Stark Act and Anti-Kickback Laws
A ‘self referral’ occurs when a physician refers a patient to another health care facility that the physician, or an immediate family member, has a financial interest in. Under the Stark Act, self referrals are not allowed when referring patients for Medicare-payable designated health services (DHS). Although the act itself is prohibited, if a self referral does occur, the entity providing services is not permitted to bill Medicare, or any other individual or entity. Violating these rules can result in costly, lengthy consequences. However, some exceptions do exist.
The Stark Act only applies to self referrals for designated health services (DHS). However, designated health services cover just about every available service, including:
- Physical and occupational therapy
- Clinical laboratory services
- MRIs, CAT scans, and Ultrasounds
- Radiation therapy
- Durable medical equipment
- Parenteral / enteral nutrients
- Prosthetic and orthotic devices
- Home health care
- Prescription drugs
- Inpatient and outpatient hospitalization
If the physician or an immediate family member has a direct or indirect financial relationship with another health care facility, he or she is prohibited from referring patients to that facility for certain services. A financial relationship exists if the physician has ownership or investment interest in the entity, or is involved in any type of compensation arrangement. Ownership or investment interest in a DHS facility includes the receipt of certain stock options, equity and debt, and partnership interests in an LLC.
The financial relationship is considered ‘direct’ if the compensation or interest passes directly to the physician or an immediate family member. Even if a physician has no direct contact with the entity, he or she may still be prohibited from referring patients for DHS if an immediate family member benefits. Who is considered an immediate family member? For the purpose of this discussion, an immediate family member is defined as “husband or wife; birth or adoptive parent, child, or sibling; stepparent, stepchild, stepbrother, or stepsister; father-in-law, mother-in-law, son-in-law, daughter-in-law, brother-in-law, or sister-in-law; grandparent or grandchild; and spouse of a grandparent or grandchild.”What is the Anti-Kickback Law?
The Anti-Kickback law is a decidedly more severe version of the Stark Act. In fact, under this law it is a felony to receive payment for patient-referrals for services covered by Medicare and Medicaid. In addition to felony charges, violating the Anti-Kickback law is also punishable by fines of up to $25,000 and five years in jail. Both receipt and payment of the kickback are forbidden. Physician-referral practices have come under intense scrutiny recently, especially after a number of high-profile whistleblower cases have uncovered unprecedented levels of physician-referral fraud.Safe Harbor Transactions - Exceptions to the Rule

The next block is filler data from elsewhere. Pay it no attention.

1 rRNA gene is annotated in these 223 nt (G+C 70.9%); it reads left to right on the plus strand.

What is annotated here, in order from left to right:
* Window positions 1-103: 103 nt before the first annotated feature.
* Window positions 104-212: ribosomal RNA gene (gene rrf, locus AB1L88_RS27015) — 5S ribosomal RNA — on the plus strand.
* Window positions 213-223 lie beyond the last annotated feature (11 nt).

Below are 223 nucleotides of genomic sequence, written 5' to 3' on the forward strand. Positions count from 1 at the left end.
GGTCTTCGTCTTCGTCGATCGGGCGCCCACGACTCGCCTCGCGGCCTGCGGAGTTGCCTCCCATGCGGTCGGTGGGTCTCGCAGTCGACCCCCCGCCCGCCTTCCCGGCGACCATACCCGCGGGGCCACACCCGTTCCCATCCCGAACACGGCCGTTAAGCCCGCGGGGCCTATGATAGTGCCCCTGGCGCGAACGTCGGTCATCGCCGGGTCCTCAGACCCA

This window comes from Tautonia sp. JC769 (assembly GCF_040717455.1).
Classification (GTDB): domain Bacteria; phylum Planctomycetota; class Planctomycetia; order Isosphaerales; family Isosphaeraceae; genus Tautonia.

There are certain ‘safe harbor’ transactions which exempt an otherwise prohibited act from being in violation of the Stark Act and Anti-Kickback laws. However, these exceptions are highly specific and often require upfront documentation and permission to make the exemption valid.
Investment interests may be exempt from violating the Stark Act or Anti-Kickback laws if they meet the following criteria:
- The entity has less than $50 million in assets
- The entity is located in an under-served area
Other exceptions may apply, such as for referral services and payments made to employees. For example, a referral service is protected under a safe harbor as long as it bills only for the cost of running a referral service, not for the volume or value of referrals.Altman & Altman, LLP - Whistleblower Lawyers Serving All of New England
If you are aware of physician-referral relationships that are in violation of the Stark Act or the Anti-Kickback laws, Altman & Altman, LLP can help you determine if action needs to be taken. We understand the sensitive nature of whistleblower claims, and we will take every step to ensure that the process is as smooth as possible. This type of fraudulent activity costs everyone, and often occurs at the expense of the health and wellbeing of the general public. By coming forward, you can help ensure that physicians and vendors are held to the highest standards. Contact Altman & Altman, LLP today for a free consultation.